ing them. Then they are gathered in
baskets, baked, sifted to remove the
wings, and finally pressed into cakes.
According to a telegram lately re
ceived from Irkutsk, a huge rent of re
cent formation has been discovered on
the side of Mount Verkholensky. At
first it was thought that the fissure was
thc-result of volcanic action, but it has
been found on close examination by
geologists that the steam and white
hot exudations thrown out from the
rent are due to the spontaneous com
bustion of coal schists under the sur
face of the mountain.
Madame de Genlis, in a work on
"Time," tells us that the famous Chan
cellor D'Aguesseau, observing that his
wife always delayed 10 or 12 minutes
before she carno down to dinner, and,
reluctant to lose so much Hine dally,
editions and wu.
The number of artificial coloring
matters prepared since Pekin's discov
ery nearly fifty years ago of the pre
paration of aniline dyes from coal
tar has been enormous. It is estimated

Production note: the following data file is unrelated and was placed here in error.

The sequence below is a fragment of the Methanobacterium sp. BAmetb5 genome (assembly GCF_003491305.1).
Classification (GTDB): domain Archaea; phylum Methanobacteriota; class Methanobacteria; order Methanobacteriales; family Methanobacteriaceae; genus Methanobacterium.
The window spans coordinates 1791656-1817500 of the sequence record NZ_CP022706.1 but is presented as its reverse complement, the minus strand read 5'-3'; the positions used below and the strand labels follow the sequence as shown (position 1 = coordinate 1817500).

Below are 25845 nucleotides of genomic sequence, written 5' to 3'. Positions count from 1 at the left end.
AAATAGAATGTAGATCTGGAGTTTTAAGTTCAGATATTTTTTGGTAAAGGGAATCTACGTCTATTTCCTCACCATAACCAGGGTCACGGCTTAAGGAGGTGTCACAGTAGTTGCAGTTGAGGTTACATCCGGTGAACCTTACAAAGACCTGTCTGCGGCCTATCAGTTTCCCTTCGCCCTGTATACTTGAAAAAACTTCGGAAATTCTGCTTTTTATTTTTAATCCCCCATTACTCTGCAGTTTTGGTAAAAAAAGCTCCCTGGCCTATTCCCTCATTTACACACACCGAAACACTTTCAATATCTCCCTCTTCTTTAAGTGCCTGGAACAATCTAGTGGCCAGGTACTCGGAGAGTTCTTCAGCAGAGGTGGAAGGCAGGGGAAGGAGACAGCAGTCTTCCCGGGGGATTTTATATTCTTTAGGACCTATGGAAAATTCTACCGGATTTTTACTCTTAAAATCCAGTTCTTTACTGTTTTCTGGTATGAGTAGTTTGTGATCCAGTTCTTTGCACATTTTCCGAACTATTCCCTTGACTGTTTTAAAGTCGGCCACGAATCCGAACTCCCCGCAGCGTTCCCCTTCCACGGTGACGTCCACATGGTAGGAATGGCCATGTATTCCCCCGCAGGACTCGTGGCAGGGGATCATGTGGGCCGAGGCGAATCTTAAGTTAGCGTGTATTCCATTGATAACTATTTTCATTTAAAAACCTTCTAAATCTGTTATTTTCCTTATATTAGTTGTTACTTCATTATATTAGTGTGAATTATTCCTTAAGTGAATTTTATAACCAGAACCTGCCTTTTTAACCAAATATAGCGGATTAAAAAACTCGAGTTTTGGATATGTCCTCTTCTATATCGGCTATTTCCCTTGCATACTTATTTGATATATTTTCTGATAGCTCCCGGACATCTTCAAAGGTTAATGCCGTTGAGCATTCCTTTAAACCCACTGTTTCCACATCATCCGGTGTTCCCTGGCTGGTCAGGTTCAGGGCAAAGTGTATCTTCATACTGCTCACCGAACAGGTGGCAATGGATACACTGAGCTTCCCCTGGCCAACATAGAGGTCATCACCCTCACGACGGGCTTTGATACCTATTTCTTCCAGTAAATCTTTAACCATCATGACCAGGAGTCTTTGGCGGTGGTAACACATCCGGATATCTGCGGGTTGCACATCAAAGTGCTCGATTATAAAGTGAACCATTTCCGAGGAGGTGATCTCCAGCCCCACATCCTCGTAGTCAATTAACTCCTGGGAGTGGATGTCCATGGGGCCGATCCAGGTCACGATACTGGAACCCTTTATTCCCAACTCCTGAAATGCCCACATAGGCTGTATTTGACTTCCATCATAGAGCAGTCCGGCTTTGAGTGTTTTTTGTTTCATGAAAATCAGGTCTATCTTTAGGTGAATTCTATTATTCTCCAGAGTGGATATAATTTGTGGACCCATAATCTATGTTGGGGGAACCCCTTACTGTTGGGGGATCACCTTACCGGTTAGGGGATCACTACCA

that at the present day over 3,000,000
different individual dye stuffs are easi
ly accessible to our industries, while at
least 25,000 form the subject of patent
specifications. The number of coloring
matters furnished by natural agancies
is comparatively small, and those that
do exist threaten soon to be ignored
in favor of coal tar derivatives.
Mr. Moeran writes to describe a re
markable incident that occurred while
shooting at a herd of ten deer at Port
umna, states the London Feld. "I
picked," he says, "an eight-year-old
buck that stood head and shoulders
clear of the others, a little nearer to
me and broadside on. The bullet
struck J.iim fair on the neck, about
three inches below the butt of his ear,
turned almost at right angles, and
came out at the back of his neck. It
then struck a doe in the centr? of th?
forehead, coming out at the back of
her head, and finally passed through
the neck of a yearling doe just behind
the ear, lodging under the skin on the
far side. All three deer were killed on
the spot. The distance was ninety-sev
en yards, and the rifle used was a Win
chester carbine 440, with a flat-nosed
rhenomenn In Anntrnlln.
A great deal of interest has been
created In scientific circles here by the
dispatches from Australia telling of an
extraordinary red dust storm that
broke over Melbourne, November 12,
and which afterward became general
over New South Wales.
One phenomenon in connection with
the storm was the falling of fireballs,
which "set fire to several buildings in
Melbourne. At midday the city was in
darkness, people traversing the streets
with lanterns. The superstitious
thought that the end of the world was
about to come, and scenes of panic are